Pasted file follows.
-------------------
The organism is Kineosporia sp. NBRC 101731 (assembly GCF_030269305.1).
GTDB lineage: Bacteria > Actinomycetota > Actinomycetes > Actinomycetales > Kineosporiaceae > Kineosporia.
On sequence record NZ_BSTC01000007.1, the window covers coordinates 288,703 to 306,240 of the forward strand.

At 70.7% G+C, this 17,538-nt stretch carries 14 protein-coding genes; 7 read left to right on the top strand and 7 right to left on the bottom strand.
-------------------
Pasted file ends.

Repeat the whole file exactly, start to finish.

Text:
The organism is Kineosporia sp. NBRC 101731 (assembly GCF_030269305.1).
GTDB lineage: Bacteria > Actinomycetota > Actinomycetes > Actinomycetales > Kineosporiaceae > Kineosporia.
On sequence record NZ_BSTC01000007.1, the window covers coordinates 288,703 to 306,240 of the forward strand.

At 70.7% G+C, this 17,538-nt stretch carries 14 protein-coding genes; 7 read left to right on the top strand and 7 right to left on the bottom strand.